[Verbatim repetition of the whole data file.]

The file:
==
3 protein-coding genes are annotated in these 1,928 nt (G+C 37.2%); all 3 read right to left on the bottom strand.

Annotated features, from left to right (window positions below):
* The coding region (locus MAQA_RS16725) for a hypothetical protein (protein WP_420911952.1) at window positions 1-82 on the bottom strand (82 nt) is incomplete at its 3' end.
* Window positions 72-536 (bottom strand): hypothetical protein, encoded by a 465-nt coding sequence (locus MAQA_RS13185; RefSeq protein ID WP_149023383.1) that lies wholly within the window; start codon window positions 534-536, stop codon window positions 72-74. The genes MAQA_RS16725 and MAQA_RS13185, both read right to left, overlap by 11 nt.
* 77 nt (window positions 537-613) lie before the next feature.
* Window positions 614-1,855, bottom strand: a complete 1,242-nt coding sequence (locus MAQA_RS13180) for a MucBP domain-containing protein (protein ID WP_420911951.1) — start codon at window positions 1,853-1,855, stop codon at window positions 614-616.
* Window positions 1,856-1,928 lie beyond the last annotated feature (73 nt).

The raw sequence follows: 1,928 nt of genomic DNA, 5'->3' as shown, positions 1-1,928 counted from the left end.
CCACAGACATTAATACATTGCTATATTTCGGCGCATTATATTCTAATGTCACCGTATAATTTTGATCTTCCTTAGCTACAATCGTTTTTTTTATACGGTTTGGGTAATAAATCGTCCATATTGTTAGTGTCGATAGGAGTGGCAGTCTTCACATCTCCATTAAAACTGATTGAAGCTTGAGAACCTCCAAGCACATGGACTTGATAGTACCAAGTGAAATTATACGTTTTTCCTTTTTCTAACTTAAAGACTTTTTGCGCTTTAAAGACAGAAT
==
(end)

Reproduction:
3 protein-coding genes are annotated in these 1,928 nt (G+C 37.2%); all 3 read right to left on the bottom strand.

Annotated features, from left to right (window positions below):
* The coding region (locus MAQA_RS16725) for a hypothetical protein (protein WP_420911952.1) at window positions 1-82 on the bottom strand (82 nt) is incomplete at its 3' end.
* Window positions 72-536 (bottom strand): hypothetical protein, encoded by a 465-nt coding sequence (locus MAQA_RS13185; RefSeq protein ID WP_149023383.1) that lies wholly within the window; start codon window positions 534-536, stop codon window positions 72-74. The genes MAQA_RS16725 and MAQA_RS13185, both read right to left, overlap by 11 nt.
* 77 nt (window positions 537-613) lie before the next feature.
* Window positions 614-1,855, bottom strand: a complete 1,242-nt coding sequence (locus MAQA_RS13180) for a MucBP domain-containing protein (protein ID WP_420911951.1) — start codon at window positions 1,853-1,855, stop codon at window positions 614-616.
* Window positions 1,856-1,928 lie beyond the last annotated feature (73 nt).

The raw sequence follows: 1,928 nt of genomic DNA, 5'->3' as shown, positions 1-1,928 counted from the left end.
CCACAGACATTAATACATTGCTATATTTCGGCGCATTATATTCTAATGTCACCGTATAATTTTGATCTTCCTTAGCTACAATCGTTTTTTTTATACGGTTTGGGTAATAAATCGTCCATATTGTTAGTGTCGATAGGAGTGGCAGTCTTCACATCTCCATTAAAACTGATTGAAGCTTGAGAACCTCCAAGCACATGGACTTGATAGTACCAAGTGAAATTATACGTTTTTCCTTTTTCTAACTTAAAGACTTTTTGCGCTTTAAAGACAGAAT